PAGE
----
Gus Pedrotty—Gus, as he likes to be known—stopped by Alibi Headquarters to discuss a bid for mayor that began as idealistic—and some would say unlikely—but has since been transformed into one of the more vital and remarkable candidacies that have passed through this high desert city in ages.
He stood under the spotlight in front of 150 audience members at UNM’s Student Union Building. He cleared his throat, tugged at his short, lacy black dress, straightened his tights and grabbed the microphone with painted fingernails. “Ladies and gentlemen, please welcome to the stage, Ruby Sanchez.”
Abandoned cats cluster and form colonies in Albuquerque neighborhoods. The unfixed felines mate; the population grows exponentially. Without adequate food, they lead short, violent lives.
Dateline: Denmark—Warehouse staff at the Carlsberg brewery in Copenhagen staged a series of walkouts last week in protest of a new company policy limiting beer-drinking at work to just lunch breaks. Jens Bekke, a spokesperson for Carlsberg, told England’s Sky News, “We think times have changed and we need an alcohol policy that is accepted by society—93 percent of Danish companies have an alcohol policy.” Last Wednesday, beers were removed from all refrigerators at the brewery. “The only place you can get a beer in future,” said Bekke, “is in the canteen at lunch.” In response, 800 workers walked off the job. By Thursday, at least 250 remained off the job. The Confederation of Danish Industry and trade union 3F agreed the strike was illegal and would impose fines on workers. Although warehouse staff is now on the wagon, drivers for the brewery are still allowed “up to three” beers a day outside of lunch hours. According to Bekke, alcohol locks on Carlsberg’s delivery trucks prevent the drivers from drinking too much and getting behind the wheel.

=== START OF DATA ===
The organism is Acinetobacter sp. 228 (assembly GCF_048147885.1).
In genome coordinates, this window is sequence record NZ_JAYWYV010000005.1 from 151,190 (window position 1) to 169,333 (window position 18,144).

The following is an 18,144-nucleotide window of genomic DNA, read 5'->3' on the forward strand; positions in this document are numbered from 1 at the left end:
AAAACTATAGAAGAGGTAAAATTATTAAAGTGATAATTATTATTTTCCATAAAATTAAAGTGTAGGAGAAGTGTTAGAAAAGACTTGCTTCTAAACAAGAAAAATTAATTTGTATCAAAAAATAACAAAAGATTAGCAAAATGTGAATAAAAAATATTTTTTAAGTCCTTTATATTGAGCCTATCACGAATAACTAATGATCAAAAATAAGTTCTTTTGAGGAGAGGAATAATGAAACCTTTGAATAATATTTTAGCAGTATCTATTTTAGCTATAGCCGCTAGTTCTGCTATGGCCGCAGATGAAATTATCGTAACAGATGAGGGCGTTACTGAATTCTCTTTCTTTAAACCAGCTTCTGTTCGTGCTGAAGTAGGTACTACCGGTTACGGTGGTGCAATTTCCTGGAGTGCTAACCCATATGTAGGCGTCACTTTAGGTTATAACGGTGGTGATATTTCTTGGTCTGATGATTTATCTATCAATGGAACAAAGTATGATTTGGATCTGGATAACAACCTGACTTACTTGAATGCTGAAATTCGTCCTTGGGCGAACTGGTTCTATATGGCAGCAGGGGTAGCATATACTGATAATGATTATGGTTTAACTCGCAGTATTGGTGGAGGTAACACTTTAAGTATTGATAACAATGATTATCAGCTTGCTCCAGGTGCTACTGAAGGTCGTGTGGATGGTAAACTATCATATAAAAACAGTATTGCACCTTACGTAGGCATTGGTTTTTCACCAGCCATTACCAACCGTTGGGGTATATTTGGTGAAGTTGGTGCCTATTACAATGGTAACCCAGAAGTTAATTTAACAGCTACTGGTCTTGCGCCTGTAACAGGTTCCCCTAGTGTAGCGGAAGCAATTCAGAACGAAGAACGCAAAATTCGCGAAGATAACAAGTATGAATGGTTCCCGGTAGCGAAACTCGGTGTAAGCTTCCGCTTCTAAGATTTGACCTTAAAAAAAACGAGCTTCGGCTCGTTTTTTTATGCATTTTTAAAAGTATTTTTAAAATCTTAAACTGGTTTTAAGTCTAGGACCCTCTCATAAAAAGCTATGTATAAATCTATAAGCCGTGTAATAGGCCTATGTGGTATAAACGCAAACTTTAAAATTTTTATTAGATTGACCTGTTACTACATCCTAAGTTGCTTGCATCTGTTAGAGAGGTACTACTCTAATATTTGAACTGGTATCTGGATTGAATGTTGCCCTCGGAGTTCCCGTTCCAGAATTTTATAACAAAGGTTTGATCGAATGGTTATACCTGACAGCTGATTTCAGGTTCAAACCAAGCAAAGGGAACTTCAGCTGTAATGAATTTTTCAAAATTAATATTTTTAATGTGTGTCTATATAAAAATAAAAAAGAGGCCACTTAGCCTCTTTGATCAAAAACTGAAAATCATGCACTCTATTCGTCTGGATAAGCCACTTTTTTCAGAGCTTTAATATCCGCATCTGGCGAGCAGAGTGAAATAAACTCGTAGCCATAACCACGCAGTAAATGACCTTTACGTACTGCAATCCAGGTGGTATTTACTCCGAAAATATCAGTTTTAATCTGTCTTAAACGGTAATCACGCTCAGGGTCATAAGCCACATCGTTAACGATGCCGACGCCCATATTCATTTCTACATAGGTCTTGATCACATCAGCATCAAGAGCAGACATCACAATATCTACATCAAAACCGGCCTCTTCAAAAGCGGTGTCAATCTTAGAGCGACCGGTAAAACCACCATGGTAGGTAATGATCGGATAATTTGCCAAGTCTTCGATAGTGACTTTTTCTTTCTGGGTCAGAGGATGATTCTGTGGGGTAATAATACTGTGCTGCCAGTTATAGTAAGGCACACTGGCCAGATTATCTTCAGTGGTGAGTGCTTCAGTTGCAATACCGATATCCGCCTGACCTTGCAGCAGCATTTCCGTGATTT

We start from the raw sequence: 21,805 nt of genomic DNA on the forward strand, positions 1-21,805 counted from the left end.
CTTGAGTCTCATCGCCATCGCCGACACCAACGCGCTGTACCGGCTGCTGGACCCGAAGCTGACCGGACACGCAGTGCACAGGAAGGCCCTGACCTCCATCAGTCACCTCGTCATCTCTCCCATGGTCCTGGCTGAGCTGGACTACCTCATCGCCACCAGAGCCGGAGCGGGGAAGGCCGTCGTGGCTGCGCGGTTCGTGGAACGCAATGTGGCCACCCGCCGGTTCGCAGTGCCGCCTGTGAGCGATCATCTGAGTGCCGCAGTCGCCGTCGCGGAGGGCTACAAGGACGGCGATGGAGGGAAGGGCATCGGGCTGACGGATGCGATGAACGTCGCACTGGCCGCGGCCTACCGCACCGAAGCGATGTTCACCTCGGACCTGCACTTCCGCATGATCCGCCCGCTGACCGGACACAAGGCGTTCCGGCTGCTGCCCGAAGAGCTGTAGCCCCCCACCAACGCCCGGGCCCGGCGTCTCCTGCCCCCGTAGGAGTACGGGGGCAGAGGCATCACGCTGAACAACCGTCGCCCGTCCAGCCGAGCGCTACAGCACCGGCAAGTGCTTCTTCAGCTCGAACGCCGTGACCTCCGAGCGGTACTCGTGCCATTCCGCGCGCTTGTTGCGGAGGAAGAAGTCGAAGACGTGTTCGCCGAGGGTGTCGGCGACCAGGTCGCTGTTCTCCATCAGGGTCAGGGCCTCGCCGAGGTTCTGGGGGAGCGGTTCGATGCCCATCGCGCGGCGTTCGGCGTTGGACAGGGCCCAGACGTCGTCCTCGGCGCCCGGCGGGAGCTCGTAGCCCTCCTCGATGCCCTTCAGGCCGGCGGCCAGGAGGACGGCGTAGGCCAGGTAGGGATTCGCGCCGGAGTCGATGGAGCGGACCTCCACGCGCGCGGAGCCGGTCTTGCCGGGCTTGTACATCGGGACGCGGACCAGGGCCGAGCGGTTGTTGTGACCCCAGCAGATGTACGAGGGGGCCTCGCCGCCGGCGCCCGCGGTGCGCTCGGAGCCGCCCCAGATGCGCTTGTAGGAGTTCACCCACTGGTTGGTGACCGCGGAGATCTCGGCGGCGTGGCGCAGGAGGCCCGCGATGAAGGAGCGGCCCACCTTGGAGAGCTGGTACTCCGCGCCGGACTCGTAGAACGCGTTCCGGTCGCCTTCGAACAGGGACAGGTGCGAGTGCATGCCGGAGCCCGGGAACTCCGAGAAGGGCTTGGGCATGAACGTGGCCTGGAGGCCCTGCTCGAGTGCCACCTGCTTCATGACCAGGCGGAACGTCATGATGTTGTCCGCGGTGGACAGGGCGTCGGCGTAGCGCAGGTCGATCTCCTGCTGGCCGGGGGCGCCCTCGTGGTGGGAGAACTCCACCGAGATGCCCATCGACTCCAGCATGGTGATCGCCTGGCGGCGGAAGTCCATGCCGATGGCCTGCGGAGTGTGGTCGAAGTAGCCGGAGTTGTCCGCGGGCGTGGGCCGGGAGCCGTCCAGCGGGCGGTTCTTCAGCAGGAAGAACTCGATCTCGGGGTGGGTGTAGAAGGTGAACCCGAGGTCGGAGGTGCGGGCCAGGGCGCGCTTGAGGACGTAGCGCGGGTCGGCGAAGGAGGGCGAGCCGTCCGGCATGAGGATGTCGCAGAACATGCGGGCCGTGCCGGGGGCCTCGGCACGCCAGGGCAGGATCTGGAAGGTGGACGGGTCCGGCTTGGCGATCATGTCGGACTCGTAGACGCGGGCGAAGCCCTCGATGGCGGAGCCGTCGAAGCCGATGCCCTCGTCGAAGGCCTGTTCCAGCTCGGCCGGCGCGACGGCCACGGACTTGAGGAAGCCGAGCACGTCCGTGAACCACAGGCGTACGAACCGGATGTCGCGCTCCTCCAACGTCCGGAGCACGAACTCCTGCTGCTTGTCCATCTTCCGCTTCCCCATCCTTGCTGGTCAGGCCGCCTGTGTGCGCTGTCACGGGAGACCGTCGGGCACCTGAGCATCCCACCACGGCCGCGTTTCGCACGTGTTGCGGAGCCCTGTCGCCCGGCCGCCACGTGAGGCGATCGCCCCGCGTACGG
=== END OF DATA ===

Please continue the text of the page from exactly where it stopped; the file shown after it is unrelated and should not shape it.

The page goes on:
The White Sands International Film Festival kicks off this Thursday, April 15, in Las Cruces. Among the local features screening are Justin Evans’ action thriller A Lonely Place For Dying and Rod McCall’s coming-of-age drama Becoming Eduardo. There’s also a wealth of New Mexico-shot shorts, like Luke Fitch’s sci-fi drama “Black Gold 2051,” Paul Porter’s postapocalyptic tale “Res Q” and Wes Studi’s horror comedy “Good Night, My Zombies.” In addition to the 18 features and 26 shorts being screened at the sixth annual festival, there are several panel discussions featuring filmmakers, actors and other industry professionals. For a complete schedule of screenings, workshops and parties, log on to wsiff.com.
I didn’t go to the show when The Ettes played at a free bar Downtown early last year. The Nashville-based band wasn’t on my radar anyhow, so I felt no regret about missing it ... until a week later when I finally opened the 12-inch record that a friend, knowing I would like it, had bought for me at the show as a souvenir. Bright yellow in color, the LP—2008’s London-recorded Look At Life Again Soon—contained 11 distortion-heavy, ’70s glam-tinged tracks of female-fronted rock and roll. Since then, that record—now a prized possession—has received heavy rotation by me at home and in public drinking establishments.
The scary little people hidden in the trees want to you know that Monday, April 19, sees performances of animal-sound music and different forms of drone by Infinite Body, EARN, Lab Rat and Postcommodity. The show begins at 8 p.m. at Thundermind Corrective, and for $5 you might find out what “intense loud doom drone” means. (Jessica Cassyle Carr)
ARIES (March 21-April 19): Photons work hard to get from the heart of the sun to the surface. They can take up to 160,000 years to complete the 400,000-plus-mile journey. And yet once Earth-bound photons get topside, they travel the 93-million-mile distance to our planet in just over eight minutes. I foresee a metaphorically similar situation unfolding in your life in the coming weeks. A development that has been a long time in the making will accelerate tremendously in its last phase of ripening.